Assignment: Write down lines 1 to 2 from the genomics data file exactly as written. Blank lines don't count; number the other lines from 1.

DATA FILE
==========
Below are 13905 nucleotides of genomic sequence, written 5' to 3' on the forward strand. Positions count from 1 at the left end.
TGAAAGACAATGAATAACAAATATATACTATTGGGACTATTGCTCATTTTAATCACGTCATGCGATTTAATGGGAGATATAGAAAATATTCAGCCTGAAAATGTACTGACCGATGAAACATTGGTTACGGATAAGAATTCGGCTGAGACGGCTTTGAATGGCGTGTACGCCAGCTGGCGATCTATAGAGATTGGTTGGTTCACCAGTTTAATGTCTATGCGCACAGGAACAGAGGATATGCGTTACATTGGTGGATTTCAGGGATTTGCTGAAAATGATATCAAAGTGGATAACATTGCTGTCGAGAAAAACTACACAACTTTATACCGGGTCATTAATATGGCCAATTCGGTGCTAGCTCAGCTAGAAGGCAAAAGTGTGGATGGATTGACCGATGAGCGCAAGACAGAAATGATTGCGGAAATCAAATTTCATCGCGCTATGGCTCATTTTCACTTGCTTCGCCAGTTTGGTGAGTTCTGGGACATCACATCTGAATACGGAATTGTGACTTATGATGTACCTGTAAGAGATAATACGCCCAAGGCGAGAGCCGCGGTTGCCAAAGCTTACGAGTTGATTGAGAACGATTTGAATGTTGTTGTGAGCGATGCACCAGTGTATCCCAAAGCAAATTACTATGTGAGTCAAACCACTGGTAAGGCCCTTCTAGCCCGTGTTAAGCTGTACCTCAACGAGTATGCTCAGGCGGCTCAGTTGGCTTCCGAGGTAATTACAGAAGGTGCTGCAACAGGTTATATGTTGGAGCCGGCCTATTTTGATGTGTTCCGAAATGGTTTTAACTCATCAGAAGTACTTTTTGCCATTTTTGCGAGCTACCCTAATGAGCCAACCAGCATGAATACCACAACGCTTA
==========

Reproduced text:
Below are 13905 nucleotides of genomic sequence, written 5' to 3' on the forward strand. Positions count from 1 at the left end.
TGAAAGACAATGAATAACAAATATATACTATTGGGACTATTGCTCATTTTAATCACGTCATGCGATTTAATGGGAGATATAGAAAATATTCAGCCTGAAAATGTACTGACCGATGAAACATTGGTTACGGATAAGAATTCGGCTGAGACGGCTTTGAATGGCGTGTACGCCAGCTGGCGATCTATAGAGATTGGTTGGTTCACCAGTTTAATGTCTATGCGCACAGGAACAGAGGATATGCGTTACATTGGTGGATTTCAGGGATTTGCTGAAAATGATATCAAAGTGGATAACATTGCTGTCGAGAAAAACTACACAACTTTATACCGGGTCATTAATATGGCCAATTCGGTGCTAGCTCAGCTAGAAGGCAAAAGTGTGGATGGATTGACCGATGAGCGCAAGACAGAAATGATTGCGGAAATCAAATTTCATCGCGCTATGGCTCATTTTCACTTGCTTCGCCAGTTTGGTGAGTTCTGGGACATCACATCTGAATACGGAATTGTGACTTATGATGTACCTGTAAGAGATAATACGCCCAAGGCGAGAGCCGCGGTTGCCAAAGCTTACGAGTTGATTGAGAACGATTTGAATGTTGTTGTGAGCGATGCACCAGTGTATCCCAAAGCAAATTACTATGTGAGTCAAACCACTGGTAAGGCCCTTCTAGCCCGTGTTAAGCTGTACCTCAACGAGTATGCTCAGGCGGCTCAGTTGGCTTCCGAGGTAATTACAGAAGGTGCTGCAACAGGTTATATGTTGGAGCCGGCCTATTTTGATGTGTTCCGAAATGGTTTTAACTCATCAGAAGTACTTTTTGCCATTTTTGCGAGCTACCCTAATGAGCCAACCAGCATGAATACCACAACGCTTA